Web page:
Just a day after President Obama offered his strongest statement on the Israeli-Palestinian peace process yet—calling for the creation of two states along the borders agreed upon in 1967—he will be sitting down with Israeli Prime Minister Benjamin Netanyahu at the White House. Things already haven’t started off on a very good foot. Netanyahu reportedly called Secretary of State Hillary Clinton yesterday before the president gave his speech to express his extreme dissatisfaction with Obama’s plans.
Yesterday, the U.S. special representative to AfPak Marc Grossman, along with the CIA’s deputy station chief in Pakistan, sat down with the head of Pakistan’s army, General Ashfaq Kayani, and intelligence service chief. Ever since the raid on bin Laden’s compound in Abbottabad that killed the al-Qaeda leader, relations between Pakistan and the U.S. have been rough. Washington is trying to make friends again with Islamabad. Pakistan wants the United States to forswear similar one-sided raids in the future, but the U.S. administration refuses to do so. Islamabad has also repeatedly called for Washington to reduce its presence, especially it’s CIA presence, in the country. The meetings came as the Taliban launched its first attack on an American target since the operation that killed OBL. One person was killed and twelve wounded in an attack on armored U.S. jeeps heading to a consulate in Peshawar where a large CIA contingent is reportedly stationed.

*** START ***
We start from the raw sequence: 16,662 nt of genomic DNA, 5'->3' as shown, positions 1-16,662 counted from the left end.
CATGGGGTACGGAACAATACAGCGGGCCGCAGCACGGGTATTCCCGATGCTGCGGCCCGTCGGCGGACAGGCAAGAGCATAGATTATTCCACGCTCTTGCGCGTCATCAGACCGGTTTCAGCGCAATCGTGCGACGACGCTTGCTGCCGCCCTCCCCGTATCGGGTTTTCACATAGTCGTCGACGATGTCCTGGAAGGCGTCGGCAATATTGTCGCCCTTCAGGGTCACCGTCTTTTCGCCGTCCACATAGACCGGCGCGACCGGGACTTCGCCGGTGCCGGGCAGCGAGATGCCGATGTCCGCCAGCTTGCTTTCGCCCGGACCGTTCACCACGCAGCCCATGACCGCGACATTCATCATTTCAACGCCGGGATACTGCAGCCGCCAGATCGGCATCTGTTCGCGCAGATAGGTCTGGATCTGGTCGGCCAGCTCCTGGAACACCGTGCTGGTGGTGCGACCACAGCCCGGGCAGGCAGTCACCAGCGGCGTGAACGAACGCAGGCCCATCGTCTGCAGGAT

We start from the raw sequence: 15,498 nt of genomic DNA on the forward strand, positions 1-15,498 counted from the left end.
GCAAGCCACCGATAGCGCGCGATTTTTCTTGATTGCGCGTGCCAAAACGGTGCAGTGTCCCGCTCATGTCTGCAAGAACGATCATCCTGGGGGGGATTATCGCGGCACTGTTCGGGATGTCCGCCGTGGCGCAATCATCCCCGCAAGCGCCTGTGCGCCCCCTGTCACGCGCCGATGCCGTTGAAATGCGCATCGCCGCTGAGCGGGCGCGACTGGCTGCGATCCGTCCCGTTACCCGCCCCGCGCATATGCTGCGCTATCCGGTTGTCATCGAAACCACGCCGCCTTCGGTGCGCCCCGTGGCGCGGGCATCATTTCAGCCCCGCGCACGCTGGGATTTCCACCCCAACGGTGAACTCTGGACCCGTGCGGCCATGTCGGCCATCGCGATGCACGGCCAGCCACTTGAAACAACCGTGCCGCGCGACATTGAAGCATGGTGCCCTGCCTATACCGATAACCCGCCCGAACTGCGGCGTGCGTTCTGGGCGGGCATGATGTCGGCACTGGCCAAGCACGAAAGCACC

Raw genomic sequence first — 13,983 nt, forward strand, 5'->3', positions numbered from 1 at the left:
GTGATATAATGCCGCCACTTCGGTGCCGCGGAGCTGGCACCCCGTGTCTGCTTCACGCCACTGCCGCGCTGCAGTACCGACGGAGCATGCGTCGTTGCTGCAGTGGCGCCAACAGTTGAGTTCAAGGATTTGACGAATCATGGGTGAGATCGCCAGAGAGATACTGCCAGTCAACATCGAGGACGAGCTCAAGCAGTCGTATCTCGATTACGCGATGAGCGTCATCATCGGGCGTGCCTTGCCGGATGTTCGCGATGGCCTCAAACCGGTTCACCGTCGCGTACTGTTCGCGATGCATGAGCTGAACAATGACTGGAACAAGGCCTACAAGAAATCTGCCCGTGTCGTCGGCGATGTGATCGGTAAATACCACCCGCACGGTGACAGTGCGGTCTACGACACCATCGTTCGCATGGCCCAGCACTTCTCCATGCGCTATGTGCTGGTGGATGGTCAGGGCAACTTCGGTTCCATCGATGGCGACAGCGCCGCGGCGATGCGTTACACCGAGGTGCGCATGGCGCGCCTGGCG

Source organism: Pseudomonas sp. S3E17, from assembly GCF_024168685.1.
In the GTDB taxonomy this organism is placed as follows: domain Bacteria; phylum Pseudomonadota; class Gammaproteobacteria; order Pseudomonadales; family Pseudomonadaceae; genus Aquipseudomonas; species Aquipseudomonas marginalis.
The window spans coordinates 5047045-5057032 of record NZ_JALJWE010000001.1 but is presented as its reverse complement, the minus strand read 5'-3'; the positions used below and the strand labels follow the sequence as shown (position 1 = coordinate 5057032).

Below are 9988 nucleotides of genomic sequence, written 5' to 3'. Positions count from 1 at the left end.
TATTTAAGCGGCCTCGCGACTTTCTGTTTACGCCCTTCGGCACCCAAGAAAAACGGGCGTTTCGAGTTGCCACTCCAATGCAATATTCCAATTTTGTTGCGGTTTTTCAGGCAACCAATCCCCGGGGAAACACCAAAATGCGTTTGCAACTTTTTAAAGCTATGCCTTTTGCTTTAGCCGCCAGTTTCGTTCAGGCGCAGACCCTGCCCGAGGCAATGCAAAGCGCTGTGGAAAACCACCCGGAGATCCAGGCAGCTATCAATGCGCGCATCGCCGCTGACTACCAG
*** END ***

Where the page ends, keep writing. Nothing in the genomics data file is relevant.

The attempts to smooth things over are proceeding as Islamabad and Beijing are seemingly getting closer. Pakistani Prime Minister Yousuf Raza Gilani is in Beijing today meeting with Chinese President Hu Jintao. Gilani took the time to praise the “all-weather friendship and strategic cooperative partnership” between the two countries.
CIA Director Leon Panetta is meanwhile trying to clean things up at home. He is worried about the amount of leaked information on the bin Laden raid that has made its way into the press and warned his employees about the dangers of loose lips. Incidentally, the news of this warning comes from a memo by Panetta to his staff that was “obtained” by the Washington Post.
As the NATO efforts against Libyan leader Muammar Qaddafi press onward, Secretary Clinton told Katie Couric that the colonel’s wife and daughter fled to Tunisia. “The pressure on the Qaddafi regime has increased to the point that Qaddafi’s wife and daughter fled across the border into Tunisia in the last two days,” Clinton commented. The government in Tunis said those claims are false.
Congressional leaders have come to an agreement on extending the Patriot Act, which is set to expire on May 27. Some have lobbied for the inclusion of more civil-liberties safeguards, but the surveillance and search powers afforded under the act are set to be extended without such additions. Attorney General Eric Holder and DNI James Clapper had requested back in January that Congress take action on extending wiretapping, lone-wolf-terrorist tracking and broad search and seizure powers.